(This is part 3 of one of the worst days I had at Philmont Scout Ranch. Amazingly, it ended pretty well.)
Wednesday, August 5, 1992, Day 8
A buck, two does, and a yearling are grazing in the meadow that borders the east side of our site. Tom is trying to in get close for a good shot with his camera. Corey has grabbed mine and moves in on the yearling. The fawn avoids him but the nine point buck moves closer. Tom sneaks around behind the buck and tries to steer him closer to Corey. We are going to have many pictures of deer when we get home.
The excitement never ends. Jason’s water bottle has been attacked by a chipmunk. Greg and Paul keep pushing the blame on each other for the sticks being thrown at each other. I wish they would shut up and drop the subject. It is shortly after 5:30 when the crew gathers around the campfire ring. For the last two days Al has been working on his version of how Santa Claus Camp got its name. It has developed into a full fledged story. The group grows quiet as he begins to tell his tale.
Suddenly, Peter yells. A chipmunk screams. That is right, screams! Everyone turns to see Pete standing halfway up the hill holding a rope in his right hand. Hanging, and I do mean hanging, from the rope by its neck is a chipmunk. Peter has finally caught one after patiently waiting with the noose lying over the burrow hole for the last fifteen minutes. The poor little creature is squirming around like crazy, trying to get get out of its predicament. Finally, after a few seconds, the noose loosens enough for the critter to fall to the ground. In a flash it vanishes. We are not bothered by mini-bears any more that night.
The laughter dies a few moments later and Al once again begins the story of Santa Claus Camp. Al has written an excellent story. The crew agrees. The meadow is a popular place with the deer this evening. There are even more of them grazing. Maybe they wanted to hear the story of old White Cheeks too.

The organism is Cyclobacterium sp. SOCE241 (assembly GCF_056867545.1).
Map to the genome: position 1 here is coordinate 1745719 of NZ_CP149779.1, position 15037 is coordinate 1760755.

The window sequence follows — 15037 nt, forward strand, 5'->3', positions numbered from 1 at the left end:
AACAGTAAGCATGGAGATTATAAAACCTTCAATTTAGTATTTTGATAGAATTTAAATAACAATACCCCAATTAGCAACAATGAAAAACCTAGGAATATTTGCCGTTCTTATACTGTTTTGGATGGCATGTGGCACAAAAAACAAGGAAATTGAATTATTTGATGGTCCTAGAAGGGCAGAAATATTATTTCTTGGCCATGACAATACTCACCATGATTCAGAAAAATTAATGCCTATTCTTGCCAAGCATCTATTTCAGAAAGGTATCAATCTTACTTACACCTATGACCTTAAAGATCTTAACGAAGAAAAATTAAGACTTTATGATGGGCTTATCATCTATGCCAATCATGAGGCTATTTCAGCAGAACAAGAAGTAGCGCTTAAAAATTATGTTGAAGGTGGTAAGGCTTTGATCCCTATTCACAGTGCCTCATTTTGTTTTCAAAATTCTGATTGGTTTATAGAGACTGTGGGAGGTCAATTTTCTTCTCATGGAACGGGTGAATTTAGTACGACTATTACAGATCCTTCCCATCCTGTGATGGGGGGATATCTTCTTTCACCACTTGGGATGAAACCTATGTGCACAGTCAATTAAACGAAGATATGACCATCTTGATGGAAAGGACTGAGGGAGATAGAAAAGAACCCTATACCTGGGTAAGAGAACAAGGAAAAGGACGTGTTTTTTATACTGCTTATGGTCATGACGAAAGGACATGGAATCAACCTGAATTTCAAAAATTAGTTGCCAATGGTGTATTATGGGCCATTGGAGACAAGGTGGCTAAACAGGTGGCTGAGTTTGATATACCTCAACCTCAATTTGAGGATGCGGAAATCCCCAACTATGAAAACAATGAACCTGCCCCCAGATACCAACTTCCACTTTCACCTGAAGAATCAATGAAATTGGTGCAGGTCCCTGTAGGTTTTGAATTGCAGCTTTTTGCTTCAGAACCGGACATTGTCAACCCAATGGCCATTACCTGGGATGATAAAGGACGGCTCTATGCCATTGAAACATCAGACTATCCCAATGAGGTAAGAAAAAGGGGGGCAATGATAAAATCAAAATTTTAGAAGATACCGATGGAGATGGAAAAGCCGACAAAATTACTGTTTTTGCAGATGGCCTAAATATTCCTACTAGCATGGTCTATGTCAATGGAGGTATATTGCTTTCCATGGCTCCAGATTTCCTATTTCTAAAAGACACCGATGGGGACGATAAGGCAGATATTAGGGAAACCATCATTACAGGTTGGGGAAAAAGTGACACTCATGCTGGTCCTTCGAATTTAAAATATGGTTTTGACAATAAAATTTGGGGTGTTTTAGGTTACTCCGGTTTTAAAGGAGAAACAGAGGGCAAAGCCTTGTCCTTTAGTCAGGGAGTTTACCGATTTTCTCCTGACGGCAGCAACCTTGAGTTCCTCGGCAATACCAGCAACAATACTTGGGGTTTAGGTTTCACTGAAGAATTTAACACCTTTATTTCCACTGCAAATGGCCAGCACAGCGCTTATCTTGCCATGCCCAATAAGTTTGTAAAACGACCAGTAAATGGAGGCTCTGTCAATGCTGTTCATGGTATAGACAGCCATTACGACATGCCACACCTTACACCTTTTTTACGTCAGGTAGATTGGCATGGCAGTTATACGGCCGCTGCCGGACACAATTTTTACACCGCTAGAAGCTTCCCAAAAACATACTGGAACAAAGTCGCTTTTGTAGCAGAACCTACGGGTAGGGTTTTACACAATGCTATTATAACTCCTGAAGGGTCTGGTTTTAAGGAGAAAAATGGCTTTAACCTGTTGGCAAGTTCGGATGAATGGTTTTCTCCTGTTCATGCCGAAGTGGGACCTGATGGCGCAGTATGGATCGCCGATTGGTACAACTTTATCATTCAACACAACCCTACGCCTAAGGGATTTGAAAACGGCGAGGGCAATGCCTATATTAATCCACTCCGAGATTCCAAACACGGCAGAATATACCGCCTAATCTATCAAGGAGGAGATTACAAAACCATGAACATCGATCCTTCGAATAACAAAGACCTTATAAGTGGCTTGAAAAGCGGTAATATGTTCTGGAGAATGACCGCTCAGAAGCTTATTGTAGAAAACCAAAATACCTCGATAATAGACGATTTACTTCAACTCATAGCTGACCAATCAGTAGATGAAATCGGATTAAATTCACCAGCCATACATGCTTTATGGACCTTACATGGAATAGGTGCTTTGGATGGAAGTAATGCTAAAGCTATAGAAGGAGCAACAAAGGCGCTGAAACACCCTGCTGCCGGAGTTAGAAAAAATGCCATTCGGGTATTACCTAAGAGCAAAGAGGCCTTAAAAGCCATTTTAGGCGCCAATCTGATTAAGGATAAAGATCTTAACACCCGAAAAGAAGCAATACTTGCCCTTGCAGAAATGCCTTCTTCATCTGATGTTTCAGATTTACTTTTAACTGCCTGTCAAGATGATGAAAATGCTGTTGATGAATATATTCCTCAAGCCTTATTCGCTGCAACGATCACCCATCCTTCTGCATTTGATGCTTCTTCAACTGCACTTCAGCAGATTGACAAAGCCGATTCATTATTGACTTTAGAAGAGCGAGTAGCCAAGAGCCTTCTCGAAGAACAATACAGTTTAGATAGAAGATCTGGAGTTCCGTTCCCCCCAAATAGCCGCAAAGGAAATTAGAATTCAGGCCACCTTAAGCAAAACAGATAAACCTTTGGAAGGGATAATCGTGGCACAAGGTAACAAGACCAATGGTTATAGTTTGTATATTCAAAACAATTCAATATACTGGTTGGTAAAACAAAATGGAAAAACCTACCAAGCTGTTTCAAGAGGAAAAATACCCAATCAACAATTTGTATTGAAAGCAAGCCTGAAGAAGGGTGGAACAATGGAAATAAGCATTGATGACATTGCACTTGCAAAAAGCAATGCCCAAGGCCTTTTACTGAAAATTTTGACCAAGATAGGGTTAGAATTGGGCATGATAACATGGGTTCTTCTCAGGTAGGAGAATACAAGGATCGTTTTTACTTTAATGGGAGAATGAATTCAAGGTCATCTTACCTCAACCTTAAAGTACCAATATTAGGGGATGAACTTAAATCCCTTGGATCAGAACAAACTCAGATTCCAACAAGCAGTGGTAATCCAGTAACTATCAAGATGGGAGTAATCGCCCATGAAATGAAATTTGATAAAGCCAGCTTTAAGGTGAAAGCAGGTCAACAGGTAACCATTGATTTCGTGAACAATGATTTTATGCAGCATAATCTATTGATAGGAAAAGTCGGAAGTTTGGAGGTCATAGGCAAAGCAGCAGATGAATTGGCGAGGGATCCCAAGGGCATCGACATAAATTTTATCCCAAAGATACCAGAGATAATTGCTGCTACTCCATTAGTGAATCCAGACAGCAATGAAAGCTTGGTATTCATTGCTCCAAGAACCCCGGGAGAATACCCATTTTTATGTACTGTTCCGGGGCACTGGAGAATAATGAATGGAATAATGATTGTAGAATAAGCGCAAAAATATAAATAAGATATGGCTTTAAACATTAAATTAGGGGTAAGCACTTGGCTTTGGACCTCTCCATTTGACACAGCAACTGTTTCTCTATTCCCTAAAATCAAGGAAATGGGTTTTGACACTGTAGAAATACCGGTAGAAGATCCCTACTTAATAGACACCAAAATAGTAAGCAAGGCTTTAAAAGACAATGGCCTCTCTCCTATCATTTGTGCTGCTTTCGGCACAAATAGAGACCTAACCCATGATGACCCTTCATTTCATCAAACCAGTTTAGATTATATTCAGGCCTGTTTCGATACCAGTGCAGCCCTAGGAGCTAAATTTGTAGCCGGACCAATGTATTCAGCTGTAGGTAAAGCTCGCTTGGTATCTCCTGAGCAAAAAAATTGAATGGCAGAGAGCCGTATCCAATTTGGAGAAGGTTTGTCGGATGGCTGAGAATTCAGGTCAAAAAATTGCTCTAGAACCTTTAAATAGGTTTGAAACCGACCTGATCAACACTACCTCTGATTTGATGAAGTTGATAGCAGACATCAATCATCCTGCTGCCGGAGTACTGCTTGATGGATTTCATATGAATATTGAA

Supper was pretty good but several scouts are complaining that there is not enough food. Josh seems to be near starving. If this is any indication then the Spoden monthly grocery bill must be in the thousands of dollars.
Several of us sit around they campfire and discuss world matters after supper. Others go to the edge of camp to watch the nine deer that are grazing. Four of them are bucks. One of them has a very nice rack on his head. Tim can’t believe what he sees. He sits there with his back against a tree and just watches them.
This is part of the magic of Philmont. Even in today’s fast paced electronic age boys will sit for over a half hour and watch the deer as they graze only twenty feet away. There are not many places left where a person can do that anymore.
Greg, Nathan, and Paul walk down to the showers. They want to get some of the Philmont grime off their bodies. Tonight we have our first campfire. Ross seems to the one who actually wanted it. We all sit around it and enjoy its warmth for the next twenty minutes.
It is time to do Roses and Thorns. Most of the crew agrees that the last thirty minutes of today’s hike was the thorn. Josh and Tim choose their rose and thorn as there being only three days left. Corey surprises everyone by naming today’s hike as his rose. Greg’s rose is taking a shower and being clean again. My thorn is the ‘thirty minute’ hike. My rose is the end of the ‘thirty minute’ hike.
Most of the crew is in bed by 8:45 p.m. Al, Ross, Pete, and Jason stay up a bit longer to enjoy the fire. The evening is turning cool.